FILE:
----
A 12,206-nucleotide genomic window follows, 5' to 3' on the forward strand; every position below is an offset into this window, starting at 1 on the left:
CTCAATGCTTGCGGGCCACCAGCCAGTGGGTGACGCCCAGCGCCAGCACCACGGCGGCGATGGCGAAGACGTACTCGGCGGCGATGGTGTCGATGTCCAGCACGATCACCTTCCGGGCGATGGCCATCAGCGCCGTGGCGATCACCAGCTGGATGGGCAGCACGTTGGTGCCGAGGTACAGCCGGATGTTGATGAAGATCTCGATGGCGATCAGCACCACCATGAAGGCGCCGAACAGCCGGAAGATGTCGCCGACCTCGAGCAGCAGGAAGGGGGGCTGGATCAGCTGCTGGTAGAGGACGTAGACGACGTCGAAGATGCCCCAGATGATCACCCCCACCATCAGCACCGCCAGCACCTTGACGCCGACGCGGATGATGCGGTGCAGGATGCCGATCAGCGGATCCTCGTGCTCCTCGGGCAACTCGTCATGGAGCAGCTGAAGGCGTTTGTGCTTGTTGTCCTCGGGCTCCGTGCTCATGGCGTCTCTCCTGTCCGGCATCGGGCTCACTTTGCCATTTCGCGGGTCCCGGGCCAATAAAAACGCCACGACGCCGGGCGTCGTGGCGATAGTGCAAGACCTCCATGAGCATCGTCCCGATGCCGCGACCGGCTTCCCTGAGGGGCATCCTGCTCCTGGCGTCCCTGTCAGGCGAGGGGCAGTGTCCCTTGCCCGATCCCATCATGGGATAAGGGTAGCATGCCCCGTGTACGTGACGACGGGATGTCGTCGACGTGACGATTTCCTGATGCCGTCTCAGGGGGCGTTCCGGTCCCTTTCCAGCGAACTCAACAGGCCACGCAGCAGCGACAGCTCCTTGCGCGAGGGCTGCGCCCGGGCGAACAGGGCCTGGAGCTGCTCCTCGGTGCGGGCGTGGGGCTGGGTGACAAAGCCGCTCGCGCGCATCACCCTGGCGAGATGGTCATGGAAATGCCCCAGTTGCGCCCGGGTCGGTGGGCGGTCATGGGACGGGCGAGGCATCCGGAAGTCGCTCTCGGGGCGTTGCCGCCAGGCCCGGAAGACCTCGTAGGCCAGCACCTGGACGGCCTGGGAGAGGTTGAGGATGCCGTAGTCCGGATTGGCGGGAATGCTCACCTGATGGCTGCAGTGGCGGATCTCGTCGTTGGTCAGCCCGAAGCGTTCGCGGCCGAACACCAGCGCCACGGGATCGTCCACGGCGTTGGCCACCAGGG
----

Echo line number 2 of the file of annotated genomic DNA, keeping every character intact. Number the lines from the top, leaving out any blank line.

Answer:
CTCAATGCTTGCGGGCCACCAGCCAGTGGGTGACGCCCAGCGCCAGCACCACGGCGGCGATGGCGAAGACGTACTCGGCGGCGATGGTGTCGATGTCCAGCACGATCACCTTCCGGGCGATGGCCATCAGCGCCGTGGCGATCACCAGCTGGATGGGCAGCACGTTGGTGCCGAGGTACAGCCGGATGTTGATGAAGATCTCGATGGCGATCAGCACCACCATGAAGGCGCCGAACAGCCGGAAGATGTCGCCGACCTCGAGCAGCAGGAAGGGGGGCTGGATCAGCTGCTGGTAGAGGACGTAGACGACGTCGAAGATGCCCCAGATGATCACCCCCACCATCAGCACCGCCAGCACCTTGACGCCGACGCGGATGATGCGGTGCAGGATGCCGATCAGCGGATCCTCGTGCTCCTCGGGCAACTCGTCATGGAGCAGCTGAAGGCGTTTGTGCTTGTTGTCCTCGGGCTCCGTGCTCATGGCGTCTCTCCTGTCCGGCATCGGGCTCACTTTGCCATTTCGCGGGTCCCGGGCCAATAAAAACGCCACGACGCCGGGCGTCGTGGCGATAGTGCAAGACCTCCATGAGCATCGTCCCGATGCCGCGACCGGCTTCCCTGAGGGGCATCCTGCTCCTGGCGTCCCTGTCAGGCGAGGGGCAGTGTCCCTTGCCCGATCCCATCATGGGATAAGGGTAGCATGCCCCGTGTACGTGACGACGGGATGTCGTCGACGTGACGATTTCCTGATGCCGTCTCAGGGGGCGTTCCGGTCCCTTTCCAGCGAACTCAACAGGCCACGCAGCAGCGACAGCTCCTTGCGCGAGGGCTGCGCCCGGGCGAACAGGGCCTGGAGCTGCTCCTCGGTGCGGGCGTGGGGCTGGGTGACAAAGCCGCTCGCGCGCATCACCCTGGCGAGATGGTCATGGAAATGCCCCAGTTGCGCCCGGGTCGGTGGGCGGTCATGGGACGGGCGAGGCATCCGGAAGTCGCTCTCGGGGCGTTGCCGCCAGGCCCGGAAGACCTCGTAGGCCAGCACCTGGACGGCCTGGGAGAGGTTGAGGATGCCGTAGTCCGGATTGGCGGGAATGCTCACCTGATGGCTGCAGTGGCGGATCTCGTCGTTGGTCAGCCCGAAGCGTTCGCGGCCGAACACCAGCGCCACGGGATCGTCCACGGCGTTGGCCACCAGGG